Tensions between Access and Control in Makerspaces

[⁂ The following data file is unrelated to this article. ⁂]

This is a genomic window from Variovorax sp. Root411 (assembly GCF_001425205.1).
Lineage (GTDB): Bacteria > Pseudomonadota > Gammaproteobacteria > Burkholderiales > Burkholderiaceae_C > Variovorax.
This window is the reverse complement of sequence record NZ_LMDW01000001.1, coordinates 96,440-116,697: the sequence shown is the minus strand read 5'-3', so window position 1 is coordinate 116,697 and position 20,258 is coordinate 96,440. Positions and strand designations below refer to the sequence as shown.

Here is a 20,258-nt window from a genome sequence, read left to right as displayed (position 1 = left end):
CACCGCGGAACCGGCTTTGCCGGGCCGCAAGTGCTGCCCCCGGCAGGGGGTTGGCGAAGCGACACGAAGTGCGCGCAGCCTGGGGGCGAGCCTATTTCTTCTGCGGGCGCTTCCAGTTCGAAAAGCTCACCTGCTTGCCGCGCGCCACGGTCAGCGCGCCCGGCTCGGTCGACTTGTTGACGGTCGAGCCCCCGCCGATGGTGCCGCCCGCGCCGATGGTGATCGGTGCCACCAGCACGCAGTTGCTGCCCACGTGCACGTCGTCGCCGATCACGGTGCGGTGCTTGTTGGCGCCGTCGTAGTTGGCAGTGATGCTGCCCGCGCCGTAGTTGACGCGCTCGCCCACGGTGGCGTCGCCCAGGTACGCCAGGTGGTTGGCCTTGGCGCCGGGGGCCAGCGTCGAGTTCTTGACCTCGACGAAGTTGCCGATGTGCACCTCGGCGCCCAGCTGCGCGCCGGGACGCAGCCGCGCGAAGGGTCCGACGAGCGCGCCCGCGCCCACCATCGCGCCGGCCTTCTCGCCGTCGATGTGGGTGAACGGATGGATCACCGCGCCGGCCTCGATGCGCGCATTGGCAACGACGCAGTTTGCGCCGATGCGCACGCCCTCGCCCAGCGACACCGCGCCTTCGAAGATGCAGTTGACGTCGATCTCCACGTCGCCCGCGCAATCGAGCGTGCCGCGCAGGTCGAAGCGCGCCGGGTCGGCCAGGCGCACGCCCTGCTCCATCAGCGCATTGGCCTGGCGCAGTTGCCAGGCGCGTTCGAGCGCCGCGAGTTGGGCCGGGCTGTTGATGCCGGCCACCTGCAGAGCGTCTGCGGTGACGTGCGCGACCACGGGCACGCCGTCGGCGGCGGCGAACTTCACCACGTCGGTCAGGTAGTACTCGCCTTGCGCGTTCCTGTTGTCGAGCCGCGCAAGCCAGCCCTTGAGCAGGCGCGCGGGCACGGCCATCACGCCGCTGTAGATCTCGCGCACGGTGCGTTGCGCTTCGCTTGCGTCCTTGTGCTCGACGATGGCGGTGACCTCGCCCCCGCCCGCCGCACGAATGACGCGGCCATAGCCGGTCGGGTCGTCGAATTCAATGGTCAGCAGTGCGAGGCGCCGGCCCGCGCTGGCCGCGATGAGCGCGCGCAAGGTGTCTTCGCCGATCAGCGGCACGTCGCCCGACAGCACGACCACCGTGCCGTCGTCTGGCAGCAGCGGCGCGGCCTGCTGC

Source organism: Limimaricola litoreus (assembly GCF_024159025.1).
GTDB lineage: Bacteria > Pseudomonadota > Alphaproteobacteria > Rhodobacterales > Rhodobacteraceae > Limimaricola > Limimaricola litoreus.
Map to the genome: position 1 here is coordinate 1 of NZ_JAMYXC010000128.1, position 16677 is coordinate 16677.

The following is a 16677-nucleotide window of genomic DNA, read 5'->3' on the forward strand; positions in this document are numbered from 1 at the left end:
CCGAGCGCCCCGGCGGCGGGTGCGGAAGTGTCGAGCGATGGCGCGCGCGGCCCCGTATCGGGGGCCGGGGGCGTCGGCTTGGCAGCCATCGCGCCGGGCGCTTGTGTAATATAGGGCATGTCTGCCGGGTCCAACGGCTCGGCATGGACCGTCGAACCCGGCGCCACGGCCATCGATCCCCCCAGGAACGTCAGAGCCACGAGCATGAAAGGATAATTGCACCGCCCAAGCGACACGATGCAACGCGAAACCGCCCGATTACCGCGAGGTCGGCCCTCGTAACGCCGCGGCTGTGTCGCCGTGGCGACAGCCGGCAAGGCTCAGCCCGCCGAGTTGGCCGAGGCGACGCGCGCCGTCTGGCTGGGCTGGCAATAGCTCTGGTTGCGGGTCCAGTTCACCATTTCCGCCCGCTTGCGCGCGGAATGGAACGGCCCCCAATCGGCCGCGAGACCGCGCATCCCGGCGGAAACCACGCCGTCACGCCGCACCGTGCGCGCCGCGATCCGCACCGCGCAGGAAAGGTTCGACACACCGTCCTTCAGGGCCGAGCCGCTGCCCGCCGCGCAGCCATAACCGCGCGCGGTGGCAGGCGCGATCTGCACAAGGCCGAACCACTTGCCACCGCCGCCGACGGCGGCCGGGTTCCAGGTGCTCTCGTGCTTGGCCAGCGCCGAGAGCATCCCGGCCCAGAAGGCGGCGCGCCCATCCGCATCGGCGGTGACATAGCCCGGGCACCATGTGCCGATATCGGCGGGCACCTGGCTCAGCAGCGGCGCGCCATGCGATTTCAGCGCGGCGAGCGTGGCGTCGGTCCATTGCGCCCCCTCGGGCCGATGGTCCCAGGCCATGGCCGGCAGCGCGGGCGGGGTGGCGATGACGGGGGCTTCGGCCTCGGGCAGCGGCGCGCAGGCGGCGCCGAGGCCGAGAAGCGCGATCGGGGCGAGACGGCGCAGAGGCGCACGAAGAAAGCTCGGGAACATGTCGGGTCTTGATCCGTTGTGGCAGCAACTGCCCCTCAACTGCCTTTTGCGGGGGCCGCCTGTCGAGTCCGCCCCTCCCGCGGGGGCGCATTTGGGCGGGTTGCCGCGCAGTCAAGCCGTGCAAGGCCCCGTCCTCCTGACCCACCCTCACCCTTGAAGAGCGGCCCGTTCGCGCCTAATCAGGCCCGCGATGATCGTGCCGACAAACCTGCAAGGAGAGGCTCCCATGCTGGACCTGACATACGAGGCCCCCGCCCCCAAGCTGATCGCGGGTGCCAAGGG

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Makerspaces refer to highly interactive physical spaces where people can work on projects. These spaces have complex access control requirements and are increasingly protected through digital access control mechanisms (e.g., keycards, transponders). However, it remains unclear how space administrators craft access control policies, how existing technical infrastructures support and fall short of access needs, and how these access control policies impact end-users in a makerspace. We bridge this gap through a multi-stakeholder study where we consider opinions from both the administrators and the users of the spaces. Specifically, we conducted 16 interviews with makerspace administrators across the U.S. along with a survey of 48 makerspace end-users. We found four factors influenced administrators’ construction of access control policies: balancing safety versus access; logistics; prior experience; and, the politics of funding. Moreover, administrators often made situational exceptions to their policies: e.g., during demand spikes, to maintain a good relationship with their staff, and if they trusted the user(s) requesting an exception. Conversely, users expressed frustration with the static nature of access control policies, wishing for negotiability and for social nuance to be factored into access decisions. The upshot is that existing mechanisms for access control in makerspaces are often inappropriately static and socially unaware.